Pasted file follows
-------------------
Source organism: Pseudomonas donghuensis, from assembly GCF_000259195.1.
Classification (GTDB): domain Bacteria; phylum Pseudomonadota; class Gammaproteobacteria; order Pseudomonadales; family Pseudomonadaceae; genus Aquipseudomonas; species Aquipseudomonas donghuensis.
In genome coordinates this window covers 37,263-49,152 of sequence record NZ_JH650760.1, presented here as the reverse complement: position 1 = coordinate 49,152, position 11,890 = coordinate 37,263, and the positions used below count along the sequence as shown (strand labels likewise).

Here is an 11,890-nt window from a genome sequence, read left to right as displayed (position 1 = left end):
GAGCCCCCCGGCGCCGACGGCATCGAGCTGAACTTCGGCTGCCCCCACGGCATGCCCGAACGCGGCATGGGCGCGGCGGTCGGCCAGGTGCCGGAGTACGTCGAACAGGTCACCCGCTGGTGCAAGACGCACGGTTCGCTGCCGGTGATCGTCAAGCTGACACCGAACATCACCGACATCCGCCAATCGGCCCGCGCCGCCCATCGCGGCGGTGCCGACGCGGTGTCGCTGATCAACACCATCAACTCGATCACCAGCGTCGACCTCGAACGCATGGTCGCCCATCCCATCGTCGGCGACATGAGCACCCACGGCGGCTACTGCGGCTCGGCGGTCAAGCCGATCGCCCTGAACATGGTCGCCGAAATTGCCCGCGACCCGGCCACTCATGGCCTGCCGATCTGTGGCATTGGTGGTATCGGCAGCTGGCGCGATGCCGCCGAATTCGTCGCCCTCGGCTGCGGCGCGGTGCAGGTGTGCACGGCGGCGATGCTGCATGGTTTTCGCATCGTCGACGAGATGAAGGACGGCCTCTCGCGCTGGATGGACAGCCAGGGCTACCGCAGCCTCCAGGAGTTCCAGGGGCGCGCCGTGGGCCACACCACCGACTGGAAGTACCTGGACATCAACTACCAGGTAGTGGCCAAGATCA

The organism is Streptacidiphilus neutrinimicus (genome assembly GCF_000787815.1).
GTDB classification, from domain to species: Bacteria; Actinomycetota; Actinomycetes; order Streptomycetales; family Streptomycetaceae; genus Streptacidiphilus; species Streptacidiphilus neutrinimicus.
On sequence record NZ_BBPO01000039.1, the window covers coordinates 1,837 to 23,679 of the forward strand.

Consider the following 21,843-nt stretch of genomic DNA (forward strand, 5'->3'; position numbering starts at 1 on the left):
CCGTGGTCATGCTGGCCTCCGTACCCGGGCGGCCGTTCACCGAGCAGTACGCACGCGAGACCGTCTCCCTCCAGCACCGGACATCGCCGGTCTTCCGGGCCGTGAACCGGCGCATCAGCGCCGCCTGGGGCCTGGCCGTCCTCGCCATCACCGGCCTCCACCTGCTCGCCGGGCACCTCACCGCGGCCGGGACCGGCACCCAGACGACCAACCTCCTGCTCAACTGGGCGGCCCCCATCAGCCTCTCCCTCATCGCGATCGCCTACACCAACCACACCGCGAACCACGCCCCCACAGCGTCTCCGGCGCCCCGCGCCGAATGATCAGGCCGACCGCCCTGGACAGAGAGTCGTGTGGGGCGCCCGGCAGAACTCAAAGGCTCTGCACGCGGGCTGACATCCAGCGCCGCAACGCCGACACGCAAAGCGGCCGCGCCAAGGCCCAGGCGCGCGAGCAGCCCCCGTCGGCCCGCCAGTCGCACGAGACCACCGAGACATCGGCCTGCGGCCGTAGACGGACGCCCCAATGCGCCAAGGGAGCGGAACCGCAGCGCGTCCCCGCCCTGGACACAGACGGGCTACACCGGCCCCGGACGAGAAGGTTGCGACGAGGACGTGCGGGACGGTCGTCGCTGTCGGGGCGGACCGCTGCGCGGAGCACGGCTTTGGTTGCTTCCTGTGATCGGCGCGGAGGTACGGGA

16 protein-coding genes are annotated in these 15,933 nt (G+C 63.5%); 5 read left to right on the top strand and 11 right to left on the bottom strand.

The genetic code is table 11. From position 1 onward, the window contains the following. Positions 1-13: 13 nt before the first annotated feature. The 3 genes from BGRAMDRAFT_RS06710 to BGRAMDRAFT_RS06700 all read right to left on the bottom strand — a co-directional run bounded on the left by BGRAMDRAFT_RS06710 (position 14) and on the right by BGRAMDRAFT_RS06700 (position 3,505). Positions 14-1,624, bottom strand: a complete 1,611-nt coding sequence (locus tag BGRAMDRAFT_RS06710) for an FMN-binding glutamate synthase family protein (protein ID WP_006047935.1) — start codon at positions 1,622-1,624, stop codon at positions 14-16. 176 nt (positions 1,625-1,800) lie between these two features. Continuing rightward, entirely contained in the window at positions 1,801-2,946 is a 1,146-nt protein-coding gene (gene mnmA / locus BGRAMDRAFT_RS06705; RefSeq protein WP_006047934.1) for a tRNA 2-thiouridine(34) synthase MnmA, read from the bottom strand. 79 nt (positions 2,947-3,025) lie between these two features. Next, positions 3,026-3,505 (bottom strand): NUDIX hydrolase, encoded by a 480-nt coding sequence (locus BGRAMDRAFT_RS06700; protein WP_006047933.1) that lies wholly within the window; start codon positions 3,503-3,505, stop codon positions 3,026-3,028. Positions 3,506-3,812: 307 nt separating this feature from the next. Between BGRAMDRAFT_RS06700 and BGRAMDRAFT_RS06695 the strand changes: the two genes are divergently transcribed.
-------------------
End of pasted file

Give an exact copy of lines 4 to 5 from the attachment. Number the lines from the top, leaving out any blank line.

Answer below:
Here is an 11,890-nt window from a genome sequence, read left to right as displayed (position 1 = left end):
GAGCCCCCCGGCGCCGACGGCATCGAGCTGAACTTCGGCTGCCCCCACGGCATGCCCGAACGCGGCATGGGCGCGGCGGTCGGCCAGGTGCCGGAGTACGTCGAACAGGTCACCCGCTGGTGCAAGACGCACGGTTCGCTGCCGGTGATCGTCAAGCTGACACCGAACATCACCGACATCCGCCAATCGGCCCGCGCCGCCCATCGCGGCGGTGCCGACGCGGTGTCGCTGATCAACACCATCAACTCGATCACCAGCGTCGACCTCGAACGCATGGTCGCCCATCCCATCGTCGGCGACATGAGCACCCACGGCGGCTACTGCGGCTCGGCGGTCAAGCCGATCGCCCTGAACATGGTCGCCGAAATTGCCCGCGACCCGGCCACTCATGGCCTGCCGATCTGTGGCATTGGTGGTATCGGCAGCTGGCGCGATGCCGCCGAATTCGTCGCCCTCGGCTGCGGCGCGGTGCAGGTGTGCACGGCGGCGATGCTGCATGGTTTTCGCATCGTCGACGAGATGAAGGACGGCCTCTCGCGCTGGATGGACAGCCAGGGCTACCGCAGCCTCCAGGAGTTCCAGGGGCGCGCCGTGGGCCACACCACCGACTGGAAGTACCTGGACATCAACTACCAGGTAGTGGCCAAGATCA